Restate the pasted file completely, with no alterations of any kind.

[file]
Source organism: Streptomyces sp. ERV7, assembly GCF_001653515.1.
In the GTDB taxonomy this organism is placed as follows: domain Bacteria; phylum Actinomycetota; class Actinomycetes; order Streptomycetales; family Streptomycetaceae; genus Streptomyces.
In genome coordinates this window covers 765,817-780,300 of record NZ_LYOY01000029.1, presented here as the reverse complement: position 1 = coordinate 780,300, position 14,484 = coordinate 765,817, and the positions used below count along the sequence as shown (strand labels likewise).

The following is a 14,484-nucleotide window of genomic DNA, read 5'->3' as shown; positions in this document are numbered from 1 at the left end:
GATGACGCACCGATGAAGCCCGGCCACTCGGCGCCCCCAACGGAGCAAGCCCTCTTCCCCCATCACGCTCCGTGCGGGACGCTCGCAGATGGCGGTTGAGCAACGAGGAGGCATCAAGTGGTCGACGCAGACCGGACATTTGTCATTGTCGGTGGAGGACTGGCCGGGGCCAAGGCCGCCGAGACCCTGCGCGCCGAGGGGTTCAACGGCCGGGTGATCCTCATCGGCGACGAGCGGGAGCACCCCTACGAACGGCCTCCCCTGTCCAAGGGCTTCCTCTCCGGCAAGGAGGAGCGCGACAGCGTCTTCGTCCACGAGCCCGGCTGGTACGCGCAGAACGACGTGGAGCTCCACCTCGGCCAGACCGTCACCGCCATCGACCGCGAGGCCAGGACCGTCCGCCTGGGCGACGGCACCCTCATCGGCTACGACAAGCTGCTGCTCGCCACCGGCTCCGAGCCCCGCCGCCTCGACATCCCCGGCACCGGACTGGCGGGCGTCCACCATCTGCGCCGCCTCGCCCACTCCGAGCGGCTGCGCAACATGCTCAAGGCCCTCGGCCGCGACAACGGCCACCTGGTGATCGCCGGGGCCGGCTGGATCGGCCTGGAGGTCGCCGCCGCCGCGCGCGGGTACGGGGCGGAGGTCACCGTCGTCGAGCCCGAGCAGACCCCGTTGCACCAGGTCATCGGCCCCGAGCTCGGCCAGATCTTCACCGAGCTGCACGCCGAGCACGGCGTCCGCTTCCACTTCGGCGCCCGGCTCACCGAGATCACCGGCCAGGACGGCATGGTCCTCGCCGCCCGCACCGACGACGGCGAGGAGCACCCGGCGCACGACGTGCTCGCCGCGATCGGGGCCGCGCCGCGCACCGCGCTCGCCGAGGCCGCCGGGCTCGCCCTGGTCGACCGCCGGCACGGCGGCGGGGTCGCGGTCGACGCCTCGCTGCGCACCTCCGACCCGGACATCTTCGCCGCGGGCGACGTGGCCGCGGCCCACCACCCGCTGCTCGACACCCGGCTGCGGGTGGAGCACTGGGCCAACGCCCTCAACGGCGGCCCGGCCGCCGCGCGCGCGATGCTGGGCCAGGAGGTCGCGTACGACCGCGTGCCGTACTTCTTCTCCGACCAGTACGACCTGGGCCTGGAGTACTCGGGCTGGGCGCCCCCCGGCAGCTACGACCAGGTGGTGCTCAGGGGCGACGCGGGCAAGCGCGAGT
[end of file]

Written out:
Source organism: Streptomyces sp. ERV7, assembly GCF_001653515.1.
In the GTDB taxonomy this organism is placed as follows: domain Bacteria; phylum Actinomycetota; class Actinomycetes; order Streptomycetales; family Streptomycetaceae; genus Streptomyces.
In genome coordinates this window covers 765,817-780,300 of record NZ_LYOY01000029.1, presented here as the reverse complement: position 1 = coordinate 780,300, position 14,484 = coordinate 765,817, and the positions used below count along the sequence as shown (strand labels likewise).

The following is a 14,484-nucleotide window of genomic DNA, read 5'->3' as shown; positions in this document are numbered from 1 at the left end:
GATGACGCACCGATGAAGCCCGGCCACTCGGCGCCCCCAACGGAGCAAGCCCTCTTCCCCCATCACGCTCCGTGCGGGACGCTCGCAGATGGCGGTTGAGCAACGAGGAGGCATCAAGTGGTCGACGCAGACCGGACATTTGTCATTGTCGGTGGAGGACTGGCCGGGGCCAAGGCCGCCGAGACCCTGCGCGCCGAGGGGTTCAACGGCCGGGTGATCCTCATCGGCGACGAGCGGGAGCACCCCTACGAACGGCCTCCCCTGTCCAAGGGCTTCCTCTCCGGCAAGGAGGAGCGCGACAGCGTCTTCGTCCACGAGCCCGGCTGGTACGCGCAGAACGACGTGGAGCTCCACCTCGGCCAGACCGTCACCGCCATCGACCGCGAGGCCAGGACCGTCCGCCTGGGCGACGGCACCCTCATCGGCTACGACAAGCTGCTGCTCGCCACCGGCTCCGAGCCCCGCCGCCTCGACATCCCCGGCACCGGACTGGCGGGCGTCCACCATCTGCGCCGCCTCGCCCACTCCGAGCGGCTGCGCAACATGCTCAAGGCCCTCGGCCGCGACAACGGCCACCTGGTGATCGCCGGGGCCGGCTGGATCGGCCTGGAGGTCGCCGCCGCCGCGCGCGGGTACGGGGCGGAGGTCACCGTCGTCGAGCCCGAGCAGACCCCGTTGCACCAGGTCATCGGCCCCGAGCTCGGCCAGATCTTCACCGAGCTGCACGCCGAGCACGGCGTCCGCTTCCACTTCGGCGCCCGGCTCACCGAGATCACCGGCCAGGACGGCATGGTCCTCGCCGCCCGCACCGACGACGGCGAGGAGCACCCGGCGCACGACGTGCTCGCCGCGATCGGGGCCGCGCCGCGCACCGCGCTCGCCGAGGCCGCCGGGCTCGCCCTGGTCGACCGCCGGCACGGCGGCGGGGTCGCGGTCGACGCCTCGCTGCGCACCTCCGACCCGGACATCTTCGCCGCGGGCGACGTGGCCGCGGCCCACCACCCGCTGCTCGACACCCGGCTGCGGGTGGAGCACTGGGCCAACGCCCTCAACGGCGGCCCGGCCGCCGCGCGCGCGATGCTGGGCCAGGAGGTCGCGTACGACCGCGTGCCGTACTTCTTCTCCGACCAGTACGACCTGGGCCTGGAGTACTCGGGCTGGGCGCCCCCCGGCAGCTACGACCAGGTGGTGCTCAGGGGCGACGCGGGCAAGCGCGAGT